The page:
Applying Portion Control: Grubbing Down without Going Down in Flames

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“Ain’t no party like a D-Fong Party”… seriously, my good friend David Fong always has the best food at his parties, hands down. He also happens to own a Sonoma Chicken in Almaden Valley, San Jose, which is perfect because he loves food, wines, and spirits, and he’s very generous about sharing. So generous, in fact, that you have to be careful when you’re eating or drinking with him because your calorie meter can literally spin like a Vegas slot machine. Yesterday, he had a birthday event for one of his kids… and here’s a sampling of the food and multiple different kinds of wines and beers that were served in near-limitless fashion:

The menu included a full rotisserie pig (crispy skin), Korean Kalbi beef spareribs, baked salmon, chicken curry, shrimp & veggie stew, egg rolls w/ sweet chili sauce, stuffed mushrooms, mac & cheese, rice, salad, bread rolls, a wide assortment of fruits (melons, mangoes, strawberries, grapes, etc.), chocolate mousse with gummi bear toppings, jelly pudding cake, regular birthday cake, and a wide assortment of drinks, juices, beers, and various red/white wines.

When I look at this, I first get really hungry, then my brain begins to calculate the most efficient strategy to enjoy the food without busting my caloric budget for the whole week in one sitting :) In general, I try not to let any meal be more than 40% of my daily caloric budget. For example, if I’m on a 2,500 daily calorie budget, I try not to let any meal account for more than 1,000 calories. Now, this is REALLY HARD at certain events, especially at a D-Fong event… I’m sure everyone reading this can relate. When you’re at events like this, unless you have really strict discipline, you will likely exceed your caloric budget for the meal, which just means that you will need to adjust the rest of your meals for the day to compensate (in some cases, you may have to adjust your meals for future days as well).

Basically, there are just a few important guidelines to follow when eating at a “take-no-prisoners” buffet like this:

  1. The most important thing is PORTION CONTROL!!! When there are so many options and so much variety of foods, it’s easy to over-do it… by the time you get through the buffet line, your plate is literally overflowing with food. Instead, the right strategy is to take just a little portion of each item that you want. In fact, just take ONE OR TWO small pieces from everything you like. Even when you take just a little bit of each item, I guarantee that your plate will be pretty packed by the end of the line. If by chance you are short on food, you can always go back for more, so take it easy on the portions and go more for variety. Portion control is also particularly applicable to a couple of culprits that usually contribute to taking in too many calories at these types of events:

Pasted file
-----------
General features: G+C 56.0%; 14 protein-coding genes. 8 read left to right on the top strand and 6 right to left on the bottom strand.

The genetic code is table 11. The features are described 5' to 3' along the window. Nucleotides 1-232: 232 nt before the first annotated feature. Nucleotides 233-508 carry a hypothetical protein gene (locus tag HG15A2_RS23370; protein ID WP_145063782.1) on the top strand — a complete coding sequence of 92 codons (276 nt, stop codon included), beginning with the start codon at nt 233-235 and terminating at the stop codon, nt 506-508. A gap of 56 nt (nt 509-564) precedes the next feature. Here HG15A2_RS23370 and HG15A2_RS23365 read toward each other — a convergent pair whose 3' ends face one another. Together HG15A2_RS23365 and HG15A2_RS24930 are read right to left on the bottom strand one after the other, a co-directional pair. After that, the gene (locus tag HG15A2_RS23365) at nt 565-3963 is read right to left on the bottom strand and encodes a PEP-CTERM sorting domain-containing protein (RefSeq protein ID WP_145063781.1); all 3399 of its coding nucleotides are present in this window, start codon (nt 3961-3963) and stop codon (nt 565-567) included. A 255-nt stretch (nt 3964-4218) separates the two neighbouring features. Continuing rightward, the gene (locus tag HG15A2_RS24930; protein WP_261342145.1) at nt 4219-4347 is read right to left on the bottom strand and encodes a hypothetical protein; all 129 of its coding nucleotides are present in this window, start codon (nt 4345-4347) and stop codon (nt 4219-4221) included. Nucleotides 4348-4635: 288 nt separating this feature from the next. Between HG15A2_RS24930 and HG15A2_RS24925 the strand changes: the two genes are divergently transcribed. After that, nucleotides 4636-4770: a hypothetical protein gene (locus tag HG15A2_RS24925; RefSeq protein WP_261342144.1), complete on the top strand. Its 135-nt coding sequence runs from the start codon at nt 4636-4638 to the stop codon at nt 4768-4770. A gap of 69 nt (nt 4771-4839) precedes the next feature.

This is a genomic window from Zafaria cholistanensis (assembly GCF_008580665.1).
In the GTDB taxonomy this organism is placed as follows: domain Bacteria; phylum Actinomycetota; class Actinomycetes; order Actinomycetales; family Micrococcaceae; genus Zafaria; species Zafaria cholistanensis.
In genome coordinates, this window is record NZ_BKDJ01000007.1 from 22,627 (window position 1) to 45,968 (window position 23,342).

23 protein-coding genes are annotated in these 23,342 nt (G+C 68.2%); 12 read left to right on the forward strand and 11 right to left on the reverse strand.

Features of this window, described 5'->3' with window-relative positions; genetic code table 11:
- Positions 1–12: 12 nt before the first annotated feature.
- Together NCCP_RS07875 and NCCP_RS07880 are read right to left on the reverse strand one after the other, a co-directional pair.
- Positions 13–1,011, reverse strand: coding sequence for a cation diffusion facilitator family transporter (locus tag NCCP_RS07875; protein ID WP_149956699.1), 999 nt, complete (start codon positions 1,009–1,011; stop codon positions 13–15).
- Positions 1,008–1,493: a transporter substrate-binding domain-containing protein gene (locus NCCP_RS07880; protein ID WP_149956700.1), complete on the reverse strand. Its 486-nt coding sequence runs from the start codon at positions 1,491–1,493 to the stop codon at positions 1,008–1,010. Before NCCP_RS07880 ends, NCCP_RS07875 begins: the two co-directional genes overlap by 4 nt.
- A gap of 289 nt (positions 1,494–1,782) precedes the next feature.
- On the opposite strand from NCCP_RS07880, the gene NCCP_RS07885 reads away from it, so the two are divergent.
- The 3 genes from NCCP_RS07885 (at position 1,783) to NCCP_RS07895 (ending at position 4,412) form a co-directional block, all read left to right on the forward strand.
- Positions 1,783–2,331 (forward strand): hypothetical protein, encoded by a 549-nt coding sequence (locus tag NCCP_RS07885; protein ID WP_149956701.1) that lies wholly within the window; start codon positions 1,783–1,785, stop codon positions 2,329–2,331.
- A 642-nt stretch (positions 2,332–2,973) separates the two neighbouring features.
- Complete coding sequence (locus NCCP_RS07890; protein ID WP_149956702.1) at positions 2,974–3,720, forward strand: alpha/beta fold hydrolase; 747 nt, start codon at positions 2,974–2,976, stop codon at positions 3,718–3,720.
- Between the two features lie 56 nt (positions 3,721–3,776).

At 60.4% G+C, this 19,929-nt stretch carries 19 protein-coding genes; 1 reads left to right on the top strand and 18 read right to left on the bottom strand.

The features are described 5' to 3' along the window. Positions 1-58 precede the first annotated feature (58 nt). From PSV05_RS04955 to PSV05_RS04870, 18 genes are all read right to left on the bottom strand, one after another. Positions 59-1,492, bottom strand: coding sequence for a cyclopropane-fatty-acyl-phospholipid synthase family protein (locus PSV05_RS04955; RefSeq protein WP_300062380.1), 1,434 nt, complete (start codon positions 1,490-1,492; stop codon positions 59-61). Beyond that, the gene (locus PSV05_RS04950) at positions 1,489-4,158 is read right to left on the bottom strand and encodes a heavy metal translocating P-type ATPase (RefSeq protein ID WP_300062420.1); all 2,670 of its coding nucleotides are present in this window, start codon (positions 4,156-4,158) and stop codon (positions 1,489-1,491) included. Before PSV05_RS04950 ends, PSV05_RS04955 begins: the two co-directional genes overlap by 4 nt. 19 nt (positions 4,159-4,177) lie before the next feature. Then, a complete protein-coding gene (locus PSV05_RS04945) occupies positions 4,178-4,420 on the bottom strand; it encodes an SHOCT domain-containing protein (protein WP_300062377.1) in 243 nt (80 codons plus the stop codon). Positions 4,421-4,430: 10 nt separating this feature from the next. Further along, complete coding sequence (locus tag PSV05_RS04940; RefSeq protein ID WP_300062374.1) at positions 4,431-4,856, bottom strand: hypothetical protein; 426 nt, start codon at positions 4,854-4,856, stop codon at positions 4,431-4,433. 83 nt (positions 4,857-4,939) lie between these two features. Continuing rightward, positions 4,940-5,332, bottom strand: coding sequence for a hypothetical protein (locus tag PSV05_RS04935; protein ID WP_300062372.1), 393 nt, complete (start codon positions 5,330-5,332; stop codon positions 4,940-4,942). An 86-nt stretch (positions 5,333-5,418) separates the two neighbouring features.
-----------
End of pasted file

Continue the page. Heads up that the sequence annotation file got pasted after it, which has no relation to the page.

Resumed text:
• Alcohol. Alcohol is deceptively high in calories, especially when you drink it in large quantities at social events. This is my weakness too. Especially when David comes around and practically pours the wine or liquor down your throat (God bless you, bro)… what I did today was to resist the temptation to drink any beer before the meal, although a bottle of Fat Tire was really seducing me and calling my name… instead, I had some white wine with my meal to enjoy. This way, I didn’t go overboard on my drinking.
    • Cakes, pastries, ice cream, desserts. These are loaded with fats/trans-fats and sugar, which usually make them very high in calories. However, if you’re at certain events, like a birthday party, it’s often hard not to eat at least a small piece of the cake. So again, if you must eat this, then take just a small sliver. Basically, what I do is allot myself a dessert budget so that the desserts combined do not exceed about 1/2 of a single portion. So if I’m going to eat a chocolate mousse, a piece of cake, and ice cream at one event, then I would take a very small portion of each so that collectively they add up to about half a portion of a dessert.